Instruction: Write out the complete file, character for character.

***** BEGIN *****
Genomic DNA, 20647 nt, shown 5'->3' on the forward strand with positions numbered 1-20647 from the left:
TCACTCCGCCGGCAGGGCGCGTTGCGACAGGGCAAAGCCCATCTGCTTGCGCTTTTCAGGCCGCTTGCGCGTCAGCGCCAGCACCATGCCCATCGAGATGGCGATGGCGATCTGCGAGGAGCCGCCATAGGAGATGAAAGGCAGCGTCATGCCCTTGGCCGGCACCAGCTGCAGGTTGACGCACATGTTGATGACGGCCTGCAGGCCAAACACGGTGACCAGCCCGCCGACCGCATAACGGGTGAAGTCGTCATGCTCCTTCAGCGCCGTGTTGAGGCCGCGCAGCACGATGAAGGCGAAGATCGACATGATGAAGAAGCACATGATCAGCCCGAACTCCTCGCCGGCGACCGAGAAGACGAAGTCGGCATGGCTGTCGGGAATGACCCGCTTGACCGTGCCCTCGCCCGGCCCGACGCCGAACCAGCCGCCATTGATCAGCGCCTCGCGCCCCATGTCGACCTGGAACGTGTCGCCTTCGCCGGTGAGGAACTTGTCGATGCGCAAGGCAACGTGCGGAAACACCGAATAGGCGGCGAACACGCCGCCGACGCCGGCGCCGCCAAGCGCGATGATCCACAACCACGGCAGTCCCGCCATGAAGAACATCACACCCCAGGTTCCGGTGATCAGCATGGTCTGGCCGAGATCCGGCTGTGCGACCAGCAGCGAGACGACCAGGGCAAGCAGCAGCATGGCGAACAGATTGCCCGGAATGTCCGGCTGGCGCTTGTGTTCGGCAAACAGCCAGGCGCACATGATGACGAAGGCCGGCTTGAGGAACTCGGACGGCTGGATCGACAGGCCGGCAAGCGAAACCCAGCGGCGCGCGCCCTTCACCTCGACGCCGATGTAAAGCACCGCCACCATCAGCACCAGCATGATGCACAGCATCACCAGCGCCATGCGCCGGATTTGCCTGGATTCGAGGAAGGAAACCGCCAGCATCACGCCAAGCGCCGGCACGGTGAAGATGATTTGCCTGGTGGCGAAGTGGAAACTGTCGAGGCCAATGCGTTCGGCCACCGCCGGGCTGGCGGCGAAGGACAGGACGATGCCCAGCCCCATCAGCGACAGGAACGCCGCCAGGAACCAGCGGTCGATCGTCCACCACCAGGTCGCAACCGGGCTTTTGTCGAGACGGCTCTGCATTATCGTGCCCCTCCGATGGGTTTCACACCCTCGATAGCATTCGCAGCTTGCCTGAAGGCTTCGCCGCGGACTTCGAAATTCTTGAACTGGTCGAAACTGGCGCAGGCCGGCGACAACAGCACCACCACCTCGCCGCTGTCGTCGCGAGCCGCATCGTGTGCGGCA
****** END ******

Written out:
Genomic DNA, 20647 nt, shown 5'->3' on the forward strand with positions numbered 1-20647 from the left:
TCACTCCGCCGGCAGGGCGCGTTGCGACAGGGCAAAGCCCATCTGCTTGCGCTTTTCAGGCCGCTTGCGCGTCAGCGCCAGCACCATGCCCATCGAGATGGCGATGGCGATCTGCGAGGAGCCGCCATAGGAGATGAAAGGCAGCGTCATGCCCTTGGCCGGCACCAGCTGCAGGTTGACGCACATGTTGATGACGGCCTGCAGGCCAAACACGGTGACCAGCCCGCCGACCGCATAACGGGTGAAGTCGTCATGCTCCTTCAGCGCCGTGTTGAGGCCGCGCAGCACGATGAAGGCGAAGATCGACATGATGAAGAAGCACATGATCAGCCCGAACTCCTCGCCGGCGACCGAGAAGACGAAGTCGGCATGGCTGTCGGGAATGACCCGCTTGACCGTGCCCTCGCCCGGCCCGACGCCGAACCAGCCGCCATTGATCAGCGCCTCGCGCCCCATGTCGACCTGGAACGTGTCGCCTTCGCCGGTGAGGAACTTGTCGATGCGCAAGGCAACGTGCGGAAACACCGAATAGGCGGCGAACACGCCGCCGACGCCGGCGCCGCCAAGCGCGATGATCCACAACCACGGCAGTCCCGCCATGAAGAACATCACACCCCAGGTTCCGGTGATCAGCATGGTCTGGCCGAGATCCGGCTGTGCGACCAGCAGCGAGACGACCAGGGCAAGCAGCAGCATGGCGAACAGATTGCCCGGAATGTCCGGCTGGCGCTTGTGTTCGGCAAACAGCCAGGCGCACATGATGACGAAGGCCGGCTTGAGGAACTCGGACGGCTGGATCGACAGGCCGGCAAGCGAAACCCAGCGGCGCGCGCCCTTCACCTCGACGCCGATGTAAAGCACCGCCACCATCAGCACCAGCATGATGCACAGCATCACCAGCGCCATGCGCCGGATTTGCCTGGATTCGAGGAAGGAAACCGCCAGCATCACGCCAAGCGCCGGCACGGTGAAGATGATTTGCCTGGTGGCGAAGTGGAAACTGTCGAGGCCAATGCGTTCGGCCACCGCCGGGCTGGCGGCGAAGGACAGGACGATGCCCAGCCCCATCAGCGACAGGAACGCCGCCAGGAACCAGCGGTCGATCGTCCACCACCAGGTCGCAACCGGGCTTTTGTCGAGACGGCTCTGCATTATCGTGCCCCTCCGATGGGTTTCACACCCTCGATAGCATTCGCAGCTTGCCTGAAGGCTTCGCCGCGGACTTCGAAATTCTTGAACTGGTCGAAACTGGCGCAGGCCGGCGACAACAGCACCACCACCTCGCCGCTGTCGTCGCGAGCCGCATCGTGTGCGGCA